You Must Be This Short To Ride: Mini-Amusement Park For Kids Comes To Queens

Posted by Kate W on Wednesday, June 5th, 2013

There are some occasions that just feel integral to the childhood experience. Losing your first tooth, getting your first haircut, climbing aboard the bus for your first day of school: these are all quintessential events that nearly every child experiences firsthand. The marketing wizards at Disney have done an exceptional job convincing us that traveling to a theme park should be one of these inherent childhood milestones. Disneyland has become synonymous with iconic family fun, thanks to clever branding and advertising:

 

Even adults buy into the premise that traveling to a theme park is one of those iconic childhood journeys upon which we all must embark. Daveland: The Blog takes a nostalgia-soaked look at some of Disneyland’s most beloved attractions, like a look at Storybook Land through the narrative of the 1968 tour script. And on this very blog, not only do we cover breaking news on theme park attractions that use cutting-edge technology, we also examine the historical context behind some of the country’s most beloved theme parks.

However, it is a simple fact that even though we celebrate theme parks as being a crucial and archetypal part of the childhood experience, not everyone has access to the Disney experience with all its bells and whistles. It can be extraordinarily expensive to visit big-name theme parks (especially with Disney ticket prices at an all-time high), and that doesn’t even factor in travel and lodging expenses. As much as we wish all kids could have a theme park in their backyard so they could experience the magic and exhilaration of these beloved destinations whenever they wanted, it’s not the reality we live in.

New roller coaster at Fantasy Forest mini-amusement park in Queens, New York

For kids in Queens, New York though, their roller coaster dreams just became a little bit less out of reach. A few weeks ago a mini-amusement park designed just for children opened up to big crowds and great fanfare at Flushing-Meadows Corona Park, featuring miniaturized rides for pint-sized visitors. Fantasy Forest may not be home to the tallest coasters in the world, and it may not feature cutting-edge 3-D technology, but that doesn’t matter. What it does is bring thrills and excitement to an underserved part of the population who might never get to celebrate the theme park experience that so many of us take for granted.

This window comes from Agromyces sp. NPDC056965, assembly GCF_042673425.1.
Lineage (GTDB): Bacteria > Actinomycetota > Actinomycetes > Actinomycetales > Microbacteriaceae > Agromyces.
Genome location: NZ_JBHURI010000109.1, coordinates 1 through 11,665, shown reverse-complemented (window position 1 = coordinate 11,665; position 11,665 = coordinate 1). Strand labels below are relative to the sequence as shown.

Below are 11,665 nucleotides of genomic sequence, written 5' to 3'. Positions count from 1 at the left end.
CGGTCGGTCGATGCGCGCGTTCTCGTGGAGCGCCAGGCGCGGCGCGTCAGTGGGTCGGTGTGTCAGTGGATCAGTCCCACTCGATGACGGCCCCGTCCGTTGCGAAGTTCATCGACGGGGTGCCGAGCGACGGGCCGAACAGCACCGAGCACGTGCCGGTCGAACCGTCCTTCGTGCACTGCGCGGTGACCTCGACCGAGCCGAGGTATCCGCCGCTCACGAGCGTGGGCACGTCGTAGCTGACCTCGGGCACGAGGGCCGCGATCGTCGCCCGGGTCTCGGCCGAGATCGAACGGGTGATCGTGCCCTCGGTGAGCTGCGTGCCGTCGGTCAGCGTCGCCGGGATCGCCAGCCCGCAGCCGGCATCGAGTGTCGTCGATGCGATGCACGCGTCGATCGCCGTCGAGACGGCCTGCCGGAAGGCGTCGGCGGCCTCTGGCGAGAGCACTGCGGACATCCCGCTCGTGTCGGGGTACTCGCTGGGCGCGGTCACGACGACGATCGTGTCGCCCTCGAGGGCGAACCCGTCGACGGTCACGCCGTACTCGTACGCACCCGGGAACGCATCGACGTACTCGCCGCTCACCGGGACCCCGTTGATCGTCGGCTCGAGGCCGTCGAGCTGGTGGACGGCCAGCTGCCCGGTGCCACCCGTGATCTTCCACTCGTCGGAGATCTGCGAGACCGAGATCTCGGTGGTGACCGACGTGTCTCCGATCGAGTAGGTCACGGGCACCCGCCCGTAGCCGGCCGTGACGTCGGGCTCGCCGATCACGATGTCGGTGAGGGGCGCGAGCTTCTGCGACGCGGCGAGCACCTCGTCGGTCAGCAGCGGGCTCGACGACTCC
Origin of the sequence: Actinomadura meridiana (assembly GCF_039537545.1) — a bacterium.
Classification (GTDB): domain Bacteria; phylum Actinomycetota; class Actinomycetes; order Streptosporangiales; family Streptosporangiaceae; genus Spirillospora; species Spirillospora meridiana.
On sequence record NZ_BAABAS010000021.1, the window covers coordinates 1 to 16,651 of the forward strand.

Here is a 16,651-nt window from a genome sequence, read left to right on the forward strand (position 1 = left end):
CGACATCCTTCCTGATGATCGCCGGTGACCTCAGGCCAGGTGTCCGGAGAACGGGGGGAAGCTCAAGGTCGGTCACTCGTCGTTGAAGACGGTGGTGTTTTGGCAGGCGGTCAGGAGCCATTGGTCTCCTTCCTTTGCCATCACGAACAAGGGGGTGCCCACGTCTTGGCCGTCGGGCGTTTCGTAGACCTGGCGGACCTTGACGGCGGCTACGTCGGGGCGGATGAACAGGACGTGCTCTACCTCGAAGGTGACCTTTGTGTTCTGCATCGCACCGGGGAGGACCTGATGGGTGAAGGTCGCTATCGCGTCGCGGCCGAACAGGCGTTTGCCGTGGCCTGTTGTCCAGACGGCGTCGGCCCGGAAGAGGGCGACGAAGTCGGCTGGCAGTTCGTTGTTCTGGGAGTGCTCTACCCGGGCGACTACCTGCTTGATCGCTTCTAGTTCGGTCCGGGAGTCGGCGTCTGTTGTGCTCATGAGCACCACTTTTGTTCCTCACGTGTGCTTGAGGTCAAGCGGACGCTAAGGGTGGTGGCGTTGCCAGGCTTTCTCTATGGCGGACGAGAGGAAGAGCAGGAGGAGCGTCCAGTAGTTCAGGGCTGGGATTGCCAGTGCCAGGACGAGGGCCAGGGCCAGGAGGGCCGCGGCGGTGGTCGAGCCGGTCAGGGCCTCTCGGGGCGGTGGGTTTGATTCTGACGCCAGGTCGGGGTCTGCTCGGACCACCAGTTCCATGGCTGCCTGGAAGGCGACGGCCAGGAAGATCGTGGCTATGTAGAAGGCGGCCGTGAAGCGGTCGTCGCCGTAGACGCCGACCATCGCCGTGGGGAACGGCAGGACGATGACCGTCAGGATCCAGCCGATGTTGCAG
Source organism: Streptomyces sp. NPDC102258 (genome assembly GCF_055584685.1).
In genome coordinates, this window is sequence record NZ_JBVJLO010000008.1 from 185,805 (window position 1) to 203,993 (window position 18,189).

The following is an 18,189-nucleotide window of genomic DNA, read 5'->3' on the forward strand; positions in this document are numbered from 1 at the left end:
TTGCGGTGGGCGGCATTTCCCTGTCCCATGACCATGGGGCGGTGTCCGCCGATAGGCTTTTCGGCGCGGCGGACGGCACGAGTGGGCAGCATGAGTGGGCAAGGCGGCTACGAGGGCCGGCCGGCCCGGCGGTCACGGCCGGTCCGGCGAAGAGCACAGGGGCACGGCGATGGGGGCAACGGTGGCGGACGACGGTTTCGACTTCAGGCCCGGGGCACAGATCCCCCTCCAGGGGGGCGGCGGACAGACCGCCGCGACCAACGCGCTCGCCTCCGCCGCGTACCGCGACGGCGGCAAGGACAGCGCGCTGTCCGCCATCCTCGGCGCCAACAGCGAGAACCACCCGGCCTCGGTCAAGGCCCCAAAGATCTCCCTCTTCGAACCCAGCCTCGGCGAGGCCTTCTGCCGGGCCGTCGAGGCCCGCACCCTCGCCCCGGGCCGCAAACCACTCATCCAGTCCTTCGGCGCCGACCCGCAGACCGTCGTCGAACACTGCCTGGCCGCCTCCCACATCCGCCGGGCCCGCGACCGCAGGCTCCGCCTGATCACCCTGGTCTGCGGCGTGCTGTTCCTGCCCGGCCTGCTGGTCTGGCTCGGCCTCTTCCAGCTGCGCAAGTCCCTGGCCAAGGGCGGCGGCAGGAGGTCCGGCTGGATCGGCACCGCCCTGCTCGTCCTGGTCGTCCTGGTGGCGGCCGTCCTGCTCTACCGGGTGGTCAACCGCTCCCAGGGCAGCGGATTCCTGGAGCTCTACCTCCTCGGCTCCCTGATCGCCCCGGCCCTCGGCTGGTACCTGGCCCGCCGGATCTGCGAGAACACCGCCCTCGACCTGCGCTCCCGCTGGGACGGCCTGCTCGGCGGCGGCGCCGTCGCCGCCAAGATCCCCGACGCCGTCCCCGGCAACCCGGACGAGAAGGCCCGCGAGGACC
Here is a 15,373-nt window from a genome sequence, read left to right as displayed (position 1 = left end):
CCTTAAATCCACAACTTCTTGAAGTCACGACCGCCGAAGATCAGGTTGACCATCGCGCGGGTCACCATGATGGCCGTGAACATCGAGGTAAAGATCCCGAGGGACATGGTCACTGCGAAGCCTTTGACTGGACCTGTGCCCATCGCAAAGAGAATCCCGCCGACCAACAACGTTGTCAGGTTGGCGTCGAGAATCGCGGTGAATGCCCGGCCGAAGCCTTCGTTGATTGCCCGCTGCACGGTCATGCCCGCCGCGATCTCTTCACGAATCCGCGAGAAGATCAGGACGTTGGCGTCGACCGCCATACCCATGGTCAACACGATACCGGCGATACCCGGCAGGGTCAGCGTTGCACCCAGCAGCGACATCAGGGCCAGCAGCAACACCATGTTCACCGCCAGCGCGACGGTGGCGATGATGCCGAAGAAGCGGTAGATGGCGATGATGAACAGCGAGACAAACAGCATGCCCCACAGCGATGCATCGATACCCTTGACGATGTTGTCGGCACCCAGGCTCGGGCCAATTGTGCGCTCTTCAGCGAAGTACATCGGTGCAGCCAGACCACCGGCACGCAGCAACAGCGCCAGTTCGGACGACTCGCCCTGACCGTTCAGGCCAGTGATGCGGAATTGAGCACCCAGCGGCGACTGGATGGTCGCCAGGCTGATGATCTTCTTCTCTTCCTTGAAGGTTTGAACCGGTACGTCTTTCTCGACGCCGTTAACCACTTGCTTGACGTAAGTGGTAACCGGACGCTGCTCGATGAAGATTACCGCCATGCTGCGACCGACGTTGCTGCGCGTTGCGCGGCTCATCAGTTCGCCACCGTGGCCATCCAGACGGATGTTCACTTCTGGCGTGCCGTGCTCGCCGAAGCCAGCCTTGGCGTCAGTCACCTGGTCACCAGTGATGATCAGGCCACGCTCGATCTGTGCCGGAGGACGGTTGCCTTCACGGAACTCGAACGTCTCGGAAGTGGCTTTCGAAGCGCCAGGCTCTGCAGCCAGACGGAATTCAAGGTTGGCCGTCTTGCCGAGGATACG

Though Queens was once home to several amusement parks, the last one at Rockaway Playland became defunct in 1985. For nearly three decades, if kids have wanted to get their kicks on whizz bang rides, it meant at minimum a train ride to Coney Island. Until Fantasy Forest opened, the biggest opportunity for excitement in the 897-acre Flushing-Meadows Corona Park came from the historic carousel, a relic of the 1964-65 World’s Fair. Now that revamped carousel is joined by rides like The Queens Himalaya, the Corona Choo Choo, and the Fantasy Frog Hopper. Though the park is open for business some rides, like a dragon-themed roller coaster remain unnamed: park reps are soliciting help from the public to name, which will further serve to engage the community.

New ride at Fantasy Forest mini-amusement park in Queens, New York

Now, the park promises to bring much revitalization to the area: over 5,000 people came to check out Fantasy Forest over Memorial Day weekend, and park administrators hope to make the park a more family-friendly destination thanks to these new attractions. The prices certainly make it possible for families to spend a day at the park without going broke: tickets cost just $1.00 each, with discounts given for packs of 10 or 20. The rides cost 3 to 4 tickets apiece, meaning you can go on over 20 rides before you spend just the admission fee that you would at Disney.

The rides at Fantasy Forest may be geared towards anyone from tots to young teens, but there is much to celebrate here for anyone who holds great attachment to the theme park experience. No, these aren’t the most majestic and thrilling rides in all of the land. But between their affordable price and neighborhood setting they contain a characteristic that most theme park rides lack: accessibility. Fantasy Forest is making it possible for Queens kids to experience the same theme park joy many of us remember warmly from our own youth. Don’t get us wrong: we love vision and excess and top-of-the-line tech. But we wouldn’t mind if this mini amusement park set a whole new trend of accessibility over spectacle.

Carousel at Fantasy Forest mini-amusement park in Queens, New York

Image source: Facebook.com, Nydailynews.com

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